Archduchess Margaret of Austria Princess of Asturias and Duchess of Savoy by her two marriages, was Governor of the Habsburg Netherlands from 1507 to 1515 and again from 1519 to 1530.
Margaret was born on 10 January 1480, the second child and only daughter of Maximilian of Austria and Mary of Burgundy, co-sovereigns of the Low Countries. She was named after her step grandmother, Margaret of York, Dowager Duchess of Burgundy. Margaret’s mother died and her older brother, Philip the Handsome, at three years of age, succeeded her as sovereign of the Low Countries, with his father Maximilian as regent.
In 1482, her father and the King Louis XI of France signed the Treaty of Arras, whereby her father pledged Margaret in marriage to Louis's son Charles. The ceremony, in1483. Margaret, with Franche-Comté and Artois as her dowry, transferred guardianship of King Louis XI of France, who died soon afterwards.
Margaret was educated at the French royal court and groomed for a future role as queen of France. She was raised as a fille de France by Madame de Segré, under the supervision of her fiancé's sister and regent, Anne of France.
In the autumn of 1491, Charles renounced the treaty and entered into a political marriage with Margaret's stepmother Anne, Duchess of Brittany. The French court ceased treating Margaret as queen early in 1491. The Duchess of Brittany had been married to Margaret's father by proxy but their marriage was annulled. Margaret returned to her step grandmother's in June 1493, after the Treaty of Senlis in May. Princess of Asturias.
For an alliance with Queen Isabella I of Castile and King Ferdinand II of Aragon, Maximilian negotiated the marriage of their son and heir, John, Prince of Asturias, to Margaret, and the marriage of daughter, Joanna, to Philip.
Margaret left the Netherlands for Spain late in 1496. The marriage took place in 1497. John died after only six months, on 4 October. Margaret was left pregnant, but on 2 April 1498 she issued a stillborn daughter. The Dowager Princess of Asturias returned to the Netherlands early in 1500, to be godmother to new born son, Charles of Austria.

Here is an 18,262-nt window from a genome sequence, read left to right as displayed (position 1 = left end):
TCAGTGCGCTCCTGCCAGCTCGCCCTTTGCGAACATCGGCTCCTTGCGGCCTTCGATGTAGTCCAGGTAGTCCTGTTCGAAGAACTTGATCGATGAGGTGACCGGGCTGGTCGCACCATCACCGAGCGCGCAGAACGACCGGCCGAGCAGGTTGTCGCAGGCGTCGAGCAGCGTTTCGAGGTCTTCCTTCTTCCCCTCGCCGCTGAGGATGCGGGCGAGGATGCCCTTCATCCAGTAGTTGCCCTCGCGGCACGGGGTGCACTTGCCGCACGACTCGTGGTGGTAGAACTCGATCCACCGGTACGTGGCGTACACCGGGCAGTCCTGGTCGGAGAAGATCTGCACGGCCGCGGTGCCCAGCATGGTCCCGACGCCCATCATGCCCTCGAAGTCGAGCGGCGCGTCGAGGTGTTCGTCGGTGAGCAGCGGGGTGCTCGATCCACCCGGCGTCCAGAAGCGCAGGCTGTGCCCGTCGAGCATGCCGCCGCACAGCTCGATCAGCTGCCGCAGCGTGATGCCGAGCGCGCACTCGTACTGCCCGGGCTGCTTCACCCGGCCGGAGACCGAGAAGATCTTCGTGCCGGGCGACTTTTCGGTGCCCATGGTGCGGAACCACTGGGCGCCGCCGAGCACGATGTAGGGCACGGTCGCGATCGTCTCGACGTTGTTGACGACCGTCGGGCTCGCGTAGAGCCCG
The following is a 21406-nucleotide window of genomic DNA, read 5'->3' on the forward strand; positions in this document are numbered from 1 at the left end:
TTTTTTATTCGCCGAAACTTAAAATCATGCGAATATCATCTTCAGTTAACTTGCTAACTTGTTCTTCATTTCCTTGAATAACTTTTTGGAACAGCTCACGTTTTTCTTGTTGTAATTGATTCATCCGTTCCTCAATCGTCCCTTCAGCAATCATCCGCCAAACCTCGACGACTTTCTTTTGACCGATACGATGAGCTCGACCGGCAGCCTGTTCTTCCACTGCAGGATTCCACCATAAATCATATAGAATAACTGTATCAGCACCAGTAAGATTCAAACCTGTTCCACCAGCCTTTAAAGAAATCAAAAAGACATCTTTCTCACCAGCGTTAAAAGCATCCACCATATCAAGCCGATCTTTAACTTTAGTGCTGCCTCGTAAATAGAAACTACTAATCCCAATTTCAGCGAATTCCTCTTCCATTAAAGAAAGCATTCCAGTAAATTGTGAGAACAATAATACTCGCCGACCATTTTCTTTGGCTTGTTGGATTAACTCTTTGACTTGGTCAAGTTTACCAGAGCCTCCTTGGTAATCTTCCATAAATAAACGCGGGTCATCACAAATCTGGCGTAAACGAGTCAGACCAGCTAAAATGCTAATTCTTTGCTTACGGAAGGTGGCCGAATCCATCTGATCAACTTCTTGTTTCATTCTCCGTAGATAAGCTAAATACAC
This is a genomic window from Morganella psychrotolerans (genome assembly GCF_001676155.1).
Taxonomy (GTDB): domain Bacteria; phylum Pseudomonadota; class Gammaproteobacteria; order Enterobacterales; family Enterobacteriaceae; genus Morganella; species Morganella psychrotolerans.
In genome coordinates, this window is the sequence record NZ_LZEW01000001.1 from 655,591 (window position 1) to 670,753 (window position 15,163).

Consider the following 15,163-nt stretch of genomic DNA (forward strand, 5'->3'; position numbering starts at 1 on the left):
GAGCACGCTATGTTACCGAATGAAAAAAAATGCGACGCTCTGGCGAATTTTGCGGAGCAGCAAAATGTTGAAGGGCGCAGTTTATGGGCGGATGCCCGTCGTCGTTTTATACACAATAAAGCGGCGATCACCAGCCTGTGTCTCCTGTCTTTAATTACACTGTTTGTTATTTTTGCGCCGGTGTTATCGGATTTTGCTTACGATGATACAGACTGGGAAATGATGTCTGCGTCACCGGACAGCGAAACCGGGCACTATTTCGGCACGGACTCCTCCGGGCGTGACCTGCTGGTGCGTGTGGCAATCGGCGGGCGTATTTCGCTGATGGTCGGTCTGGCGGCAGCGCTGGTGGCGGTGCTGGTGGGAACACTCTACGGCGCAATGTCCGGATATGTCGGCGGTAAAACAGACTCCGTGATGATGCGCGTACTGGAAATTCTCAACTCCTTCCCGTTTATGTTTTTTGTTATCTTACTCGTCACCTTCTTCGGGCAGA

In 1501, Margaret married Philibert II, Duke of Savoy ,1480–1504, the marriage was childless and he died after three years. She vowed never to marry again and court historian and poet Jean Lemaire de Belges gave her the title "Dame de deuil" (Lady of Mourning).
Her father Emperor Maximilian named her governor of the Low Countries and guardian of her young nephew Charles, the future Charles V, Holy Roman Emperor in 1507. From her new palace at Mechelen, Margaret acted as intermediary between her father and her nephew's subjects in the Netherlands, negotiated a treaty of commerce with and played a role in the formation of the League of Cambrai in 1508. After his majority in 1515, Charles rebelled against her influence, later recognized her as one of his wisest advisers. She was again governor of the Netherlands from 1519 until her death in on 1 December 1530.
In 1529, together with Louise of Savoy, she negotiated the Treaty of Cambrai, the so-called Ladies' Peace.
Margaret died at Mechelen, after appointing her nephew, Charles V, as her universal and sole heir. She is buried at Bourg-en-Bresse, in mausoleum ordered for her second husband and herself.
There is a statue of her next to the cathedral of Mechelen.